How does fresh flounder fillets or crab cakes from VA Blue Crab Co. of Hayes and fresh fruits and vegetables from Ware Neck Produce in Gloucester sound? Maybe cap it off with a pecan, blackberry or key lime pie from Jamestown Pie Company of Williamsburg?

 

Here are some local farmers markets you should consider sampling:

 

And if you’re traveling around the state this summer, keep this link handy for Virginia farmers markets courtesy of the Virginia Tourism Commission.

 

Happy eating!

party on pier 2 pics

Party on the Pier Friday

Music? Check (the Slapnation Band).

 

Eats? Check (a full dinner from Beach Bully BBQ).

 

Good cause? Check (proceeds support educational programs at the Jamestown Settlement and the Yorktown Victory Center).

 

We’re proud to be the flagship sponsor of “Party on the Pier,” which takes place this Friday from 6:30-9:30 p.m., at the Jamestown Settlement’s pier.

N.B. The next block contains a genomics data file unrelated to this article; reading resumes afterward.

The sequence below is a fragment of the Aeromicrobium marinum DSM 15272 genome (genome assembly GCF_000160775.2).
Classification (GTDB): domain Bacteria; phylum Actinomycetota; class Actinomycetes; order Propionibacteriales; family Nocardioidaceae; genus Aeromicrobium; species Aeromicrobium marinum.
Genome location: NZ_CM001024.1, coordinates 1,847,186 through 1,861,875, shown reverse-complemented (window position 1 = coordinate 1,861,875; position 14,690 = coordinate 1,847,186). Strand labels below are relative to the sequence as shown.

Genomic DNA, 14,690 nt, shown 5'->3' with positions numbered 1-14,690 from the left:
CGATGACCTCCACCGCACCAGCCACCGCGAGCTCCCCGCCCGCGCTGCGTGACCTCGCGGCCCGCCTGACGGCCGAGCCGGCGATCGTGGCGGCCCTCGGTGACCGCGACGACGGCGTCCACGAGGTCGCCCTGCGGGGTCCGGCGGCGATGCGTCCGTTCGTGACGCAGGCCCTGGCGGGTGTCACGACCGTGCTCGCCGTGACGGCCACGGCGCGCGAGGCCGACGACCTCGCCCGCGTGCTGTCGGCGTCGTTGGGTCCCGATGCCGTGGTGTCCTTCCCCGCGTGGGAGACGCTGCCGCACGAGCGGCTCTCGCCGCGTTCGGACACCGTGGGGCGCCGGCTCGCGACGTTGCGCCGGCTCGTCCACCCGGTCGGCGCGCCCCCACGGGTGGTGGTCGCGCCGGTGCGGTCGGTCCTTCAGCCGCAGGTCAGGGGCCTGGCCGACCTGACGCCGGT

Advance tickets are $25 for adults, $10 for children ages 3-12, not including online fees, before June 19. Day-of tickets are $30 for adults and $10 for children, while supplies last.

 

We hope you’ll come by to enjoy dinner, live music, dancing and fun for the whole family. Call 757.253.4291 or visit here to purchase tickets or for more information.

gift card winner photo

Survey Says: Miller is the Winner

Congratulations are in order for Fred Miller, the owner of Prince George Art & Frame.

 

Miller (pictured above on the left with Chesapeake Bank Assistant Vice President/Branch Manager Sam Poole) is the winner of a drawing of those who answered our Shop Local Day survey last month and recipient of a $100 Visa gift card, to be spent locally, of course.